Adam, since we’re talking, I have to ask you this question. My sources told me that the Seattle Seahawks indeed talked about trading for Tony Gonzalez. And there were reports that Kansas City felt the same way. What exactly happened there? And Gonzalez is a free agent now, you know?

Teicher: Bringing Gonzalez back to Kansas City for the last half of last season would have made sense on a number of levels. They had some injuries at tight end and needed a pass-receiver at that spot. The fans would have loved it. But the Chiefs never seemed serious about it. It was fun for everyone to talk about, but it was never close to becoming a reality. That would be something if the Chiefs signed Gonzalez now as a free agent, but their chance to get something done with him was last year.
Many fans of the Kansas City Chiefs were upset at Tuesday's depressing developments, and it's difficult to blame them. The Chiefs lost five players who were regulars last season in the first hour or so after the start of the free-agent signing period: left tackle Branden Albert (signed with the Miami Dolphins), receiver/punt returner Dexter McCluster (Tennessee Titans), defensive end Tyson Jackson (Atlanta Falcons), and guards Jon Asamoah (Atlanta) and Geoff Schwartz (New York Giants).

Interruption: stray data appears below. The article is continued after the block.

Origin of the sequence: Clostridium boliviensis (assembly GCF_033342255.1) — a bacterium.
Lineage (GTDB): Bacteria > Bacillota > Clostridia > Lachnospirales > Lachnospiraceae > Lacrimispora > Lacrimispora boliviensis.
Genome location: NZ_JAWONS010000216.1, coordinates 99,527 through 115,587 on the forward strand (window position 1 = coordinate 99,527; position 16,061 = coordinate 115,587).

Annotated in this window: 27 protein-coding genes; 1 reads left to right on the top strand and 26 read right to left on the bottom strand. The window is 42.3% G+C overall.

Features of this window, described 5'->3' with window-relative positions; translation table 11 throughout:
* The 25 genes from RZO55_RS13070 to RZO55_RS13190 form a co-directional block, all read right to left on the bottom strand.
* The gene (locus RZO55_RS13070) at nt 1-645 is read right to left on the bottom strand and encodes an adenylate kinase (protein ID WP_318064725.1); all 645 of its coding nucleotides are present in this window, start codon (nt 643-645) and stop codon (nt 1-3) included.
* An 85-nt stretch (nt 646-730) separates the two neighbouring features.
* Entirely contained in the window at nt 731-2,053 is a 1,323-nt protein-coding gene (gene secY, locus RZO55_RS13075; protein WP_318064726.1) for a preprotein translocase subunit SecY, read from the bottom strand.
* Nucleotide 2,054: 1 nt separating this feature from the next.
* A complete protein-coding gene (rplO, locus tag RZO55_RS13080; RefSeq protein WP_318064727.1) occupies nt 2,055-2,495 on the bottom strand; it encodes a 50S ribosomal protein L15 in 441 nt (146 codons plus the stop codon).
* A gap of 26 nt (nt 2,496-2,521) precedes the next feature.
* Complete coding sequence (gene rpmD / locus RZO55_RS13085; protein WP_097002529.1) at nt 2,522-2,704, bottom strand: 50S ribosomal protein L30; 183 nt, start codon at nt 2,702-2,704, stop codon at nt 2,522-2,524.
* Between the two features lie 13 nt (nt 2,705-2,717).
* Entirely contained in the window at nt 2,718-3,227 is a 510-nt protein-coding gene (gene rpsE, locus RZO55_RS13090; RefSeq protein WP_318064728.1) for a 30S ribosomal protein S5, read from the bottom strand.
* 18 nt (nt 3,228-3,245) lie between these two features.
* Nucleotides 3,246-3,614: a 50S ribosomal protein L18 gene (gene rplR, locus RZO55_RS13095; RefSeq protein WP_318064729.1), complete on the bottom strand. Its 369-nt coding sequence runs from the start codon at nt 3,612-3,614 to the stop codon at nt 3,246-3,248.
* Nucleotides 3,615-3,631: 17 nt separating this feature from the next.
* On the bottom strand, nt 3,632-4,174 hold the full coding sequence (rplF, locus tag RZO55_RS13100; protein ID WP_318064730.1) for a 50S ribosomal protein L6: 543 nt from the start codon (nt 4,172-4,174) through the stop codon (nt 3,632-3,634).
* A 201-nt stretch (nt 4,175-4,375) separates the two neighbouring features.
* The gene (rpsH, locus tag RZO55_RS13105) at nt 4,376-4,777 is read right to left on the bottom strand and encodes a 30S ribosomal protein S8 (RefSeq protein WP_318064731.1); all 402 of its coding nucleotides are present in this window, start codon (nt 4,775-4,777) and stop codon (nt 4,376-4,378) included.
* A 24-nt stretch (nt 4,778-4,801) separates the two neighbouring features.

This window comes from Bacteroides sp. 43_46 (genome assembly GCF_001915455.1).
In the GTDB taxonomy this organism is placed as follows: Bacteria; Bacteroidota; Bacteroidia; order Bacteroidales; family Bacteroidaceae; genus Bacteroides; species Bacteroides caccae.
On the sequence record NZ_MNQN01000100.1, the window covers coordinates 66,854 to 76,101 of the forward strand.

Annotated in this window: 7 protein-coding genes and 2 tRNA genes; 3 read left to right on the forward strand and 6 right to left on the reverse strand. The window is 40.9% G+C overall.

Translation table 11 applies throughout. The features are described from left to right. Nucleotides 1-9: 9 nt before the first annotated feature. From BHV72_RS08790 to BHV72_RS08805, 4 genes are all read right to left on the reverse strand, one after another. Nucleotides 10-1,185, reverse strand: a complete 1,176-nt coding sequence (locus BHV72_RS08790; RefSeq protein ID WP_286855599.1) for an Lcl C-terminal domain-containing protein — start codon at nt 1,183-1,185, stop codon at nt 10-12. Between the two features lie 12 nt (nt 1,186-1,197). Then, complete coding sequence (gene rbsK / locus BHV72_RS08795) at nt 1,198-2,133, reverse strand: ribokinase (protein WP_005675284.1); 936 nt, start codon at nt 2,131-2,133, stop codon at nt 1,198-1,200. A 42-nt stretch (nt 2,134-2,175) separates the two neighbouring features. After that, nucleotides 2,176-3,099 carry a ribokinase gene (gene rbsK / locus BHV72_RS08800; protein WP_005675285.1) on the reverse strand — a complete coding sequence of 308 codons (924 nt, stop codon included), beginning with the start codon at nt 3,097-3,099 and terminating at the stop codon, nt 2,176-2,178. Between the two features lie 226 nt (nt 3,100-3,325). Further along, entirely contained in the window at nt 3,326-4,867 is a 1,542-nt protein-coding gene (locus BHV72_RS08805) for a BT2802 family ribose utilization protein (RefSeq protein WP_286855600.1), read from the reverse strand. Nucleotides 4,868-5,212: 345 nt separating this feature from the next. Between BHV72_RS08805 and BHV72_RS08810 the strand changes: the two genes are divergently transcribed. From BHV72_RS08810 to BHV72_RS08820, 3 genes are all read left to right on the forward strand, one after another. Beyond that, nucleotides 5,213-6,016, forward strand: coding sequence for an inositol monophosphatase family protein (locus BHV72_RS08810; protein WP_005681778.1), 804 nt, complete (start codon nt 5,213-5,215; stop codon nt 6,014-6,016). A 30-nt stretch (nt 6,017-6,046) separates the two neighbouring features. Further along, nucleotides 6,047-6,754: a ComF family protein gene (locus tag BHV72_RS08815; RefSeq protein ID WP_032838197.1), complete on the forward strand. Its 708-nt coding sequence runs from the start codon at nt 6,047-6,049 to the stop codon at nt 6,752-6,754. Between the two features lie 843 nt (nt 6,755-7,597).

There is no way to paint this as good news. Here is what I wrote early Tuesday morning, as it appeared the Chiefs would lose those players. It still applies now.

[+] EnlargeBranden Albert
AP Photo/Paul SpinelliThe Chiefs' offensive line was decimated in free agency, but they have a replacement in place for tackle Branden Albert.